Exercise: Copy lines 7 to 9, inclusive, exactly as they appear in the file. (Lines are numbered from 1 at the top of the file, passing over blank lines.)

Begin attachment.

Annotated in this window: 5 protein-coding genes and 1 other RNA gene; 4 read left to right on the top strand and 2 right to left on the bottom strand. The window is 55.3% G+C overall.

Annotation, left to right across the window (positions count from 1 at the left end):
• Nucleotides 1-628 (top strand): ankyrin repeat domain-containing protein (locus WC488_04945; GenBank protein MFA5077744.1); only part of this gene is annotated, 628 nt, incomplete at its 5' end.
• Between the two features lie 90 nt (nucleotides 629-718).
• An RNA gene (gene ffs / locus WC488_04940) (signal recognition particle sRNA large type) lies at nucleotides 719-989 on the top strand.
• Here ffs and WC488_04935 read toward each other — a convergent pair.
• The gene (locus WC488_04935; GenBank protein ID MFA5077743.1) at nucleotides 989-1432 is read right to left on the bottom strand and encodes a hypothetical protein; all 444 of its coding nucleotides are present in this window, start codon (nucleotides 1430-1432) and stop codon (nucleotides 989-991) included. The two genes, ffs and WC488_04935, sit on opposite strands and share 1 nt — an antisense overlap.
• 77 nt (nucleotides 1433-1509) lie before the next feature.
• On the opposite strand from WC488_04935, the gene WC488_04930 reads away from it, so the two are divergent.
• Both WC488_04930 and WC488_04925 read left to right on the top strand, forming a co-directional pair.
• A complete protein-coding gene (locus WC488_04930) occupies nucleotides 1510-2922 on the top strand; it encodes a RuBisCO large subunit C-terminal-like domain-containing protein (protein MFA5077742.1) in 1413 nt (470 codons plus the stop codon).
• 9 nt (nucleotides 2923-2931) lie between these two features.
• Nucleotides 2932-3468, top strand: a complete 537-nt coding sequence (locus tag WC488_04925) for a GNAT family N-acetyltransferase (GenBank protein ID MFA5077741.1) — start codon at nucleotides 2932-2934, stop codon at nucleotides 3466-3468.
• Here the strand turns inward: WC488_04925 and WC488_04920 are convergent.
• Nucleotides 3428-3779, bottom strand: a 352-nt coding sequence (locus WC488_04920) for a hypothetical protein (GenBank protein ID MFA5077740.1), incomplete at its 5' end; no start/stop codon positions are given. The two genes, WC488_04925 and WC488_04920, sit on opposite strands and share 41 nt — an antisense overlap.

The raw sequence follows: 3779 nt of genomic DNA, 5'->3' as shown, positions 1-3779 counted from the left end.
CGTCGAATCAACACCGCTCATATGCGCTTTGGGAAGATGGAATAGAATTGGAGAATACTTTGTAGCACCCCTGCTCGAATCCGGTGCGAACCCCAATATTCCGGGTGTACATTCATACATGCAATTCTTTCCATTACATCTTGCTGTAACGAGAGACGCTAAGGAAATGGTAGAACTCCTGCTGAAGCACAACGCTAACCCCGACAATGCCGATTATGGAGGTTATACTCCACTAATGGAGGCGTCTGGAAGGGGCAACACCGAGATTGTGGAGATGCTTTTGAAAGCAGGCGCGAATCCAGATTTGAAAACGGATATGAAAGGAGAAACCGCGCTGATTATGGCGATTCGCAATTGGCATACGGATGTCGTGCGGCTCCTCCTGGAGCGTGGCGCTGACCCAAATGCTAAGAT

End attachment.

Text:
• The gene (locus WC488_04935; GenBank protein ID MFA5077743.1) at nucleotides 989-1432 is read right to left on the bottom strand and encodes a hypothetical protein; all 444 of its coding nucleotides are present in this window, start codon (nucleotides 1430-1432) and stop codon (nucleotides 989-991) included. The two genes, ffs and WC488_04935, sit on opposite strands and share 1 nt — an antisense overlap.
• 77 nt (nucleotides 1433-1509) lie before the next feature.
• On the opposite strand from WC488_04935, the gene WC488_04930 reads away from it, so the two are divergent.